We all know Santa makes his list and checks it twice, but being a professional Santa is about more than just asking children what they want for Christmas. For starters, the beard, suit, and attitude need to be real. We spoke to three local Kris Kringles about 10 unexpected parts of their job.
Meet the Santas:
16 years ago, D. Sinclair, 53, was at an insurance license renewal course taught by a mall Santa. Black Santas were in demand, according to the teacher, so Sinclair started growing out his beard that May and looking for gigs. Now he’s one of a dozen or so black Santas in the country and runs his own company, the Real Black Santa.
Rick Rosenthal has been donning the red suit since 1968, most recently at the Westside Provisions District. He claims to be hundreds of years old and given his longevity in this ever-shifting business, he might as well be.
Tom Olson, 75, has always loved the holiday season but never intended to be Santa until a five-year-old girl spotted him at a mall several years ago. “She stopped in her tracks, looked at me, and whispered to her mother, ‘Is that Santa?’” Olson says. “Her mother invited me to speak with them, so I started talking to her about Christmas and all the fun I had with my reindeer.” He’s been Santa for seven years since. Today he works at Ponce City Market.
1. The suit is an investment. A cheap suit starts at $100, but most quality get-ups cost at least $600. If it’s custom, be prepared to pay. “I have spent thousands on my Santa wardrobe,” says Rosenthal. And that’s before the boots and bells.
2. The beard is the real deal. All three Father Christmases sport their whiskers year-round, but Olson doesn’t start growing his out until July. “Kids want to pull it and see if it’s real, so it needs to be real,” Sinclair says.
3. It’s hard to keep a regular job when you’re Santa. Taking two months off a year doesn’t work with most schedules, and the look can be considered unprofessional. “A lot of companies don’t want to hire a guy with big beard,” Sinclair says. That’s why many St. Nicks are self-employed. Olson is a credit card processing specialist who also runs a personal car service. Sinclair used to work in marketing but now drives Uber.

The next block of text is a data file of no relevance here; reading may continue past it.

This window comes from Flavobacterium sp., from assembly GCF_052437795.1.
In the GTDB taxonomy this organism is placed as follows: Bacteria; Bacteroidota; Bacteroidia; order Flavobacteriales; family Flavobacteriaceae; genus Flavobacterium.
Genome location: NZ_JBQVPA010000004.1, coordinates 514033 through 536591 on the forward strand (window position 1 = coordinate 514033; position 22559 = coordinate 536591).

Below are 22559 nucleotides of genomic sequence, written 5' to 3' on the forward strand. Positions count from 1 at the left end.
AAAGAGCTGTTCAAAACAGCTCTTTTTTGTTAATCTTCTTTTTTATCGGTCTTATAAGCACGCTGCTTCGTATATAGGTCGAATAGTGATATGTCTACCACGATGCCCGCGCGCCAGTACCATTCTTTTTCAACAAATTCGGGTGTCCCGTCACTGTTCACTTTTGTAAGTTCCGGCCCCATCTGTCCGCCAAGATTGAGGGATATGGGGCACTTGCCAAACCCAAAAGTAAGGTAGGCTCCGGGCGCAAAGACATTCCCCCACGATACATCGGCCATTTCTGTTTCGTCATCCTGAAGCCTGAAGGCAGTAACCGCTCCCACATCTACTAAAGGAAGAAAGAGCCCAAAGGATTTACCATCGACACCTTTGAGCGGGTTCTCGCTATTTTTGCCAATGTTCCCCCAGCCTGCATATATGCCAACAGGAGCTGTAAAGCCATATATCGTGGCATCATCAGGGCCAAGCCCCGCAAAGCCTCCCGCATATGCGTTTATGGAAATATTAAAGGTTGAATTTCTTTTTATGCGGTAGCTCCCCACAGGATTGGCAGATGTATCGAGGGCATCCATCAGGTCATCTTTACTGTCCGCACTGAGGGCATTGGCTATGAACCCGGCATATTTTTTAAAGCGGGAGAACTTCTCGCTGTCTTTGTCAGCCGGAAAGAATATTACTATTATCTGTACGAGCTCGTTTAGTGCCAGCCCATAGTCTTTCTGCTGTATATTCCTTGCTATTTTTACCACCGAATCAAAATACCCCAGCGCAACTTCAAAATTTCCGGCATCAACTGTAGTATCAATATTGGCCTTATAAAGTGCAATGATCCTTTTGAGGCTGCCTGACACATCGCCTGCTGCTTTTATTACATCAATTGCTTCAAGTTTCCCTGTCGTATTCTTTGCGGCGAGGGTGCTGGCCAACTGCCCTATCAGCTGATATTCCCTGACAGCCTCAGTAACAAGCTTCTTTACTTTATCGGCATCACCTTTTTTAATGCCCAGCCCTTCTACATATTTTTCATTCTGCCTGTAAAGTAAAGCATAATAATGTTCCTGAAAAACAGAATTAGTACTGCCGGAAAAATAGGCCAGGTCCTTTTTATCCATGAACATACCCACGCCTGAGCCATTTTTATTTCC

4. It’s a year-round industry. Rosenthal runs a Santa school, Northern Lights Santa Academy, which offers fall and spring classes on history, getting in shape for the season, and character development.
5. The business is as competitive as any other. “There’s a lot of infighting in the Santa world because everyone wants to be the number one Santa,” Sinclair says. “I try to stay away from that. It’s about the kids.”
6. The mall isn’t where the money is anymore. “Malls are going way of dodo now that people are ordering everything online,” says Sinclair, who hasn’t worked in a mall since 2013. Now he does private and corporate events for places like Cox and Metro PCS. The new setting lets him do more than a rushed photo opp, but offer cookies and milk, crafts, or magic tricks.
7. It can be a lucrative side hustle. For two months of work, Sinclair can net $28,000.
8. Santa’s list is getting more high tech every year. Sinclair says requests have gone from Pokémon cards to iPads. “Every so often, I get one kid who just wants some books, and when that happens, it’s heaven,” he says.
9. The chair is sometimes a therapist’s couch. “People inherently trust Santa, and they will share things with Santa that they don’t share with other people,” says Rosenthal. “It can be heartwarming and sometimes heartbreaking.”
10. The kids are the most important thing. “It is an enormous responsibility to be Santa, but it comes with enormous rewards,” Rosenthal says. “As Santa, you will cry and laugh every season from the experiences you have with both children and adults.” Olson agrees. “I enjoy being Santa because I love children, Christmas, and it is the happiest time of year.”